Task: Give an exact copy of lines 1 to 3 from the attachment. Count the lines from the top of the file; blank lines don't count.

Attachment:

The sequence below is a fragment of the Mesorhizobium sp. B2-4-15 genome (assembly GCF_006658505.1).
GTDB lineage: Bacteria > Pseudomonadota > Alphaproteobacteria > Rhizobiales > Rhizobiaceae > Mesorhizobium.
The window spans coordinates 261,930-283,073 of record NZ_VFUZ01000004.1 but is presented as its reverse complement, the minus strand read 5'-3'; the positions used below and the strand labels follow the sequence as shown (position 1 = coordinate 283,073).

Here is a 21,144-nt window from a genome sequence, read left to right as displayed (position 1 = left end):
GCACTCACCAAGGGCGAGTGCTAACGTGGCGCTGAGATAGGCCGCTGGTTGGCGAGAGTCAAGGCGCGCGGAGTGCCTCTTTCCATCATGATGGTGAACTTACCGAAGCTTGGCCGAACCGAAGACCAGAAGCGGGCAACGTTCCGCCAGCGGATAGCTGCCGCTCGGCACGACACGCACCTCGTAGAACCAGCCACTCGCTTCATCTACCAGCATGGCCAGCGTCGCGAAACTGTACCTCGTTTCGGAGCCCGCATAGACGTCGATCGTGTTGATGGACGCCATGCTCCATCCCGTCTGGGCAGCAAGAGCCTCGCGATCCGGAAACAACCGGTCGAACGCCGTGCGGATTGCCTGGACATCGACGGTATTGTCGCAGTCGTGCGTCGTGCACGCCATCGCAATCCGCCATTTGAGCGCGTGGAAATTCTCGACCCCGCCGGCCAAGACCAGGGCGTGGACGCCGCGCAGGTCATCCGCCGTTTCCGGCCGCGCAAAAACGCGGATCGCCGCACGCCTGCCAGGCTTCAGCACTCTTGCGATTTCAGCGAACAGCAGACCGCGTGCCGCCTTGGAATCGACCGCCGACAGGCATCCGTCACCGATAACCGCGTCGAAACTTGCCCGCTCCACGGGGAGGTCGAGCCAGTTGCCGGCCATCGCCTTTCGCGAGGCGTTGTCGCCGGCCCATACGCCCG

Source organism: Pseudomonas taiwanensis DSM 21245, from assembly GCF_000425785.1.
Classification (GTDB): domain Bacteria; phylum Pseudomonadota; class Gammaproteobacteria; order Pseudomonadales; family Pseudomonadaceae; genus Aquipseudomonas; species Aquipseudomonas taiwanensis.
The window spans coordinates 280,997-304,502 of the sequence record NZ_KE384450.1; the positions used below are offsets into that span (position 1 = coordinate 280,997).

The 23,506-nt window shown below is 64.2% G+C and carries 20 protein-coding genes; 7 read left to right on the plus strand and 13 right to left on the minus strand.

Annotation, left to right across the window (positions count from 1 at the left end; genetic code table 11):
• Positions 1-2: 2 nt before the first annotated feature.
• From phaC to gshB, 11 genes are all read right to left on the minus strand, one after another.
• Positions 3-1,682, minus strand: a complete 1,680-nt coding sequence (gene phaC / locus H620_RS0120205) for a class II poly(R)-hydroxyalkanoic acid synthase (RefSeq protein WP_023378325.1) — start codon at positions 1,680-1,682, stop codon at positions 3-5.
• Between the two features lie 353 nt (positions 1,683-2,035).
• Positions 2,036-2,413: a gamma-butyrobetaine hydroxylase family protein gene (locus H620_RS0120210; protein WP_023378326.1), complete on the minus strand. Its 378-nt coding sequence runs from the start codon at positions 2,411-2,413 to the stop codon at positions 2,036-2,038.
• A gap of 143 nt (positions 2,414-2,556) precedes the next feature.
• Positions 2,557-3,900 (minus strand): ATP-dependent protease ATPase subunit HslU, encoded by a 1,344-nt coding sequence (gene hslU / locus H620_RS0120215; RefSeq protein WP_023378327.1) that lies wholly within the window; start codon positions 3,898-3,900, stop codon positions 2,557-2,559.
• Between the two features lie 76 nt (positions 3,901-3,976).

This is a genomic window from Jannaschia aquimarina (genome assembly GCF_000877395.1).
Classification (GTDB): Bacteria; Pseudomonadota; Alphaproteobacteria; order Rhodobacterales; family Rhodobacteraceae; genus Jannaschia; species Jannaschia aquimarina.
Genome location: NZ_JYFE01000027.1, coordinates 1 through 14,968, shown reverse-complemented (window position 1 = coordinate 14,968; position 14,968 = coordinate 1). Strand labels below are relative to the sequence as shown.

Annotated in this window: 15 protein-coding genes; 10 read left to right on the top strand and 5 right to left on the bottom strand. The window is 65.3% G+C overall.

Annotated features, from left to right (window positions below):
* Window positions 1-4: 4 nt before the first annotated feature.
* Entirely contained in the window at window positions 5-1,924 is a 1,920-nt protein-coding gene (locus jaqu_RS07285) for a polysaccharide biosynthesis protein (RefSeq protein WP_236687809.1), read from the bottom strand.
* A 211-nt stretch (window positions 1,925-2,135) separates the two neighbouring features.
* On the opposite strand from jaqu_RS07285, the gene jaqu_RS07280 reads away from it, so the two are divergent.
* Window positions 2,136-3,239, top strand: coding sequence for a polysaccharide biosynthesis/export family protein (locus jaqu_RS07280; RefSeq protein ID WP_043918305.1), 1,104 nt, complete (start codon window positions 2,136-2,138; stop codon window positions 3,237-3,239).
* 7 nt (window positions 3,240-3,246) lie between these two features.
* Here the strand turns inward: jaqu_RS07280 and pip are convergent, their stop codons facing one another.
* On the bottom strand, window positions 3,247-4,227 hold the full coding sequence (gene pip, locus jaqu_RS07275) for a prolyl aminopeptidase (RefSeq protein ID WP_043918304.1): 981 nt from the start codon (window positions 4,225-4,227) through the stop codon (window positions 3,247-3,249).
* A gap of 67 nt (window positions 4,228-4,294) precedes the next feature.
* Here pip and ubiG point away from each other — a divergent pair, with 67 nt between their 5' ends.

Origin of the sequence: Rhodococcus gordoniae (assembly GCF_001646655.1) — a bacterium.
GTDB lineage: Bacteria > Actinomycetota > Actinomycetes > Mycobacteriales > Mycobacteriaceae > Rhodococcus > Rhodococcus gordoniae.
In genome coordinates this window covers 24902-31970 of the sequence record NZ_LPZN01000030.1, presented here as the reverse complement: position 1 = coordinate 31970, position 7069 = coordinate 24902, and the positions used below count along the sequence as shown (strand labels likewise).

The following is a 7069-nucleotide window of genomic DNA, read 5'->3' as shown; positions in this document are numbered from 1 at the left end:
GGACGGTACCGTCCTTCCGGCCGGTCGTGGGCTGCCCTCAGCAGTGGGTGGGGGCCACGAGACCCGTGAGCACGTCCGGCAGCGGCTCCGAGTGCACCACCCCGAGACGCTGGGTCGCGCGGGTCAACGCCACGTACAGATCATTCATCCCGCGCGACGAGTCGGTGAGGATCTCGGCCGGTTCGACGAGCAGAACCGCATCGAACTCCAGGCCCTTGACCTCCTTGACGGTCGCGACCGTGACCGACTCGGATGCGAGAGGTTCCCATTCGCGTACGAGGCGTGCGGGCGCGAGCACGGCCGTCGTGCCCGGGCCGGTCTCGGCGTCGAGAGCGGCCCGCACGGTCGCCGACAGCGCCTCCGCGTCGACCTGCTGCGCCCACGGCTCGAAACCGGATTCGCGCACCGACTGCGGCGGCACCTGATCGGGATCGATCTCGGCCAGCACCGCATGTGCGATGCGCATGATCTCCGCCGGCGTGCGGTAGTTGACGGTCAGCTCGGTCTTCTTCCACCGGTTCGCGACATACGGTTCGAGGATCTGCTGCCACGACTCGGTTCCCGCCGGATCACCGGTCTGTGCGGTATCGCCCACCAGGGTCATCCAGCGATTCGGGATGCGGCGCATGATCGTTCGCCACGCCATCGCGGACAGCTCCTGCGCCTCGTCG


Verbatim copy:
The sequence below is a fragment of the Mesorhizobium sp. B2-4-15 genome (assembly GCF_006658505.1).
GTDB lineage: Bacteria > Pseudomonadota > Alphaproteobacteria > Rhizobiales > Rhizobiaceae > Mesorhizobium.
The window spans coordinates 261,930-283,073 of record NZ_VFUZ01000004.1 but is presented as its reverse complement, the minus strand read 5'-3'; the positions used below and the strand labels follow the sequence as shown (position 1 = coordinate 283,073).